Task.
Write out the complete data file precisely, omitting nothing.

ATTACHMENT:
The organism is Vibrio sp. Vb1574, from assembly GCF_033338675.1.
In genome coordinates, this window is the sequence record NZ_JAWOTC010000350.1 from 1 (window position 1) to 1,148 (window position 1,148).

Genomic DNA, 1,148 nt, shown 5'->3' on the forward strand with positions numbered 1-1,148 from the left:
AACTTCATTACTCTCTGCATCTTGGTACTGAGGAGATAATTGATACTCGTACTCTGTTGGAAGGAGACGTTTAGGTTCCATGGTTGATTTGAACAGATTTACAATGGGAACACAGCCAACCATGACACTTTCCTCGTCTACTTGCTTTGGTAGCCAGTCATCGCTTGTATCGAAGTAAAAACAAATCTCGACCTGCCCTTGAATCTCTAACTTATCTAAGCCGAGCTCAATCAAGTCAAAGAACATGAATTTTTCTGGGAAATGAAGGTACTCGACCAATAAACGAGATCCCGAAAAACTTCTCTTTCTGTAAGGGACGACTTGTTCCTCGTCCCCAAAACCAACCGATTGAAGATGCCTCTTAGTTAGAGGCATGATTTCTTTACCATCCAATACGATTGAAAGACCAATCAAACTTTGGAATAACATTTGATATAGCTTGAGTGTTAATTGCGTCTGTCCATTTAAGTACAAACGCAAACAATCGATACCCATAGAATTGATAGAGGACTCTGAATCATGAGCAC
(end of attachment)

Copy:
The organism is Vibrio sp. Vb1574, from assembly GCF_033338675.1.
In genome coordinates, this window is the sequence record NZ_JAWOTC010000350.1 from 1 (window position 1) to 1,148 (window position 1,148).

Genomic DNA, 1,148 nt, shown 5'->3' on the forward strand with positions numbered 1-1,148 from the left:
AACTTCATTACTCTCTGCATCTTGGTACTGAGGAGATAATTGATACTCGTACTCTGTTGGAAGGAGACGTTTAGGTTCCATGGTTGATTTGAACAGATTTACAATGGGAACACAGCCAACCATGACACTTTCCTCGTCTACTTGCTTTGGTAGCCAGTCATCGCTTGTATCGAAGTAAAAACAAATCTCGACCTGCCCTTGAATCTCTAACTTATCTAAGCCGAGCTCAATCAAGTCAAAGAACATGAATTTTTCTGGGAAATGAAGGTACTCGACCAATAAACGAGATCCCGAAAAACTTCTCTTTCTGTAAGGGACGACTTGTTCCTCGTCCCCAAAACCAACCGATTGAAGATGCCTCTTAGTTAGAGGCATGATTTCTTTACCATCCAATACGATTGAAAGACCAATCAAACTTTGGAATAACATTTGATATAGCTTGAGTGTTAATTGCGTCTGTCCATTTAAGTACAAACGCAAACAATCGATACCCATAGAATTGATAGAGGACTCTGAATCATGAGCAC